Squadron Leader Ajay Ahuja?s son does not know that his father is a martyr. At five, he is too young even to spell the word.
Flight Lieutenant K. Nachiketa?s sister, Sandhya, will celebrate her brother?s 26th birthday today knowing that he was taken prisoner of war only after emptying eight rounds from his pistol while trying to escape. Nachiketa surrendered because he was outgunned and outmanned.
Ahuja did not have the chance to do even that. He stared down the barrel of an enemy gun and was, according to Indian army sources, ?shot in cold blood?. He took a bullet below the chin and another in the chest.
In those last frenzied moments, staring death in the face and facing the men who shot him, Ahuja?s thoughts may not have been far from his Bhatinda home.
Home they brought Alka Ahuja?s warrior dead.
For Ahuja?s parents, who live in Rajasthan but have come over to Bhatinda after learning that he was missing, Ahuja will become a cask of memories draped in a flightsuit.
Ahuja will be cremated with full military honours in Killa Nihalsinghwala village near Bhatinda: a gun salute at the funeral for a bullet in the head.
Ajay?s brother-in-law Neel-kant was taken to the airbase to receive the body.
?He was a brilliant student,? Neelkant said.
Ajay?s father, P.L. Ahuja, was too numbed to speak. He said he was proud of his son, proud that his son had laid down his life for the country.
A railway clerk who dreamt that his son would one day be a fighter pilot, P.L. Ahuja could never have imagined how close to the precipice Ajay was when he flew out in his MiG-21 fighter that fatal Thursday.
There were reports of mourning in the railway colony in Kota, Rajasthan, where Ajay was brought up and where his parents had lived for decades.
There must be mourning too, at St. John?s School in Kota, where he studied, and among his batchmates at the National Defence Academy, which he joined in 1992.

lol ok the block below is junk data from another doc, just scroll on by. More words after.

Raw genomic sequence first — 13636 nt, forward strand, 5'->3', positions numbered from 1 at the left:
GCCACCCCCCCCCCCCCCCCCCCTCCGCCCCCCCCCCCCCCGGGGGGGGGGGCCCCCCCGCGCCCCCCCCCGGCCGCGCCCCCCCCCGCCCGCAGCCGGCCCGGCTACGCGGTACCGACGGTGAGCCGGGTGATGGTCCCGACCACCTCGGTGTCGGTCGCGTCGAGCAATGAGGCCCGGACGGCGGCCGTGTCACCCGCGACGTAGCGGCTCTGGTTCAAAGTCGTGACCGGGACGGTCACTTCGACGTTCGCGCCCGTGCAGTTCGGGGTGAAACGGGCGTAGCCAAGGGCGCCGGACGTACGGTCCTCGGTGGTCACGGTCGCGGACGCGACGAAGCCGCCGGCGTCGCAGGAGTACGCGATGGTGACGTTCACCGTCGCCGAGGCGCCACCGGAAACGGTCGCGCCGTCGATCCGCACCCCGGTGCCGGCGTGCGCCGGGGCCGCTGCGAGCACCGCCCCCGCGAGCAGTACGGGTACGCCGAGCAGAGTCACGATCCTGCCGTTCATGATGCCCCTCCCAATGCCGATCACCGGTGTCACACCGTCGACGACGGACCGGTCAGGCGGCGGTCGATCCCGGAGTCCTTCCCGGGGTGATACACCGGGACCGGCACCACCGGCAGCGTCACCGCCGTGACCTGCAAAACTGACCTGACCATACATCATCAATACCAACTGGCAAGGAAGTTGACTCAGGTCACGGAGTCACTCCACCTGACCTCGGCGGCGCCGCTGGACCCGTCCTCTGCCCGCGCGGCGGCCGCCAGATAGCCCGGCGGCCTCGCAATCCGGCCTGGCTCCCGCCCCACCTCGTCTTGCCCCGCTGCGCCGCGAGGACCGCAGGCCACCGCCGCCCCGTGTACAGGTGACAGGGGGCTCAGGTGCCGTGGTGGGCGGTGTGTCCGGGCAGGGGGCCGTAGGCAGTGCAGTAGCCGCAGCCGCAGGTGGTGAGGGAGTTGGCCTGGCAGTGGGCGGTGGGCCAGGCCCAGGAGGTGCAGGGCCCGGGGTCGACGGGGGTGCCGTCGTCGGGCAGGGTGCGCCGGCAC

In Sarsawa air force base in Saharanpur, Sharmila, Dina and Anuradha are also in mourning.
Their husbands ? Squadron Leader S. Pundir, Flight Lieutenant S. Muhilan and Flight Engineer P.B.N.R. Prasad ? died when their helicopter went down after being hit by a Stinger missile from insurgents in Indian territory. Air Force authorities said they are not sure if the fourth victim, Sergeant R.K. Sahu, was married.
Pundir was from Dehra Dun, in Uttar Pradesh, Muhilan was from Tamil Nadu, Sahu from Cuttack, Orissa, and Prasad from Andhra Pradesh.
These men are not the only casualties in the drive to flush out militants from Kargil. India has said it has lost 28 soldiers on the slopes of the Kargil mountains since the beginning of Operation Vijay.
With India launching airstrikes, the undeclared war has had its prisoners.
Flight Lieutenant Nachiketa, paraded on state-run Pakistan Television yesterday, looked composed but for a darkening welt on his forehead.
There is relief and anxiety at the Kalkaji residence of Nachiketa?s sister Sandhya: relief that Nachiketa is alive and anxiety that they do not know when he will be with them again. [Yesterday, an IAF officer had mistakenly said that an ailing father was the only family Nachiketa had.]
Sandhya and her husband said they were proud of Nachiketa, a ?very jovial young man?.
They did not know then that he had tried to escape and fired from his pistol after hitting the ground and gave up only when it was inevitable.
Nachiketa?s father was supposed to have moved to his new home in Hyderabad. Before shifting, he was spending some time with his son at his airbase.
Now he may have to wait awhile before Nachiketa sees the new furniture and the coat of paint at the home in the Andhra capital.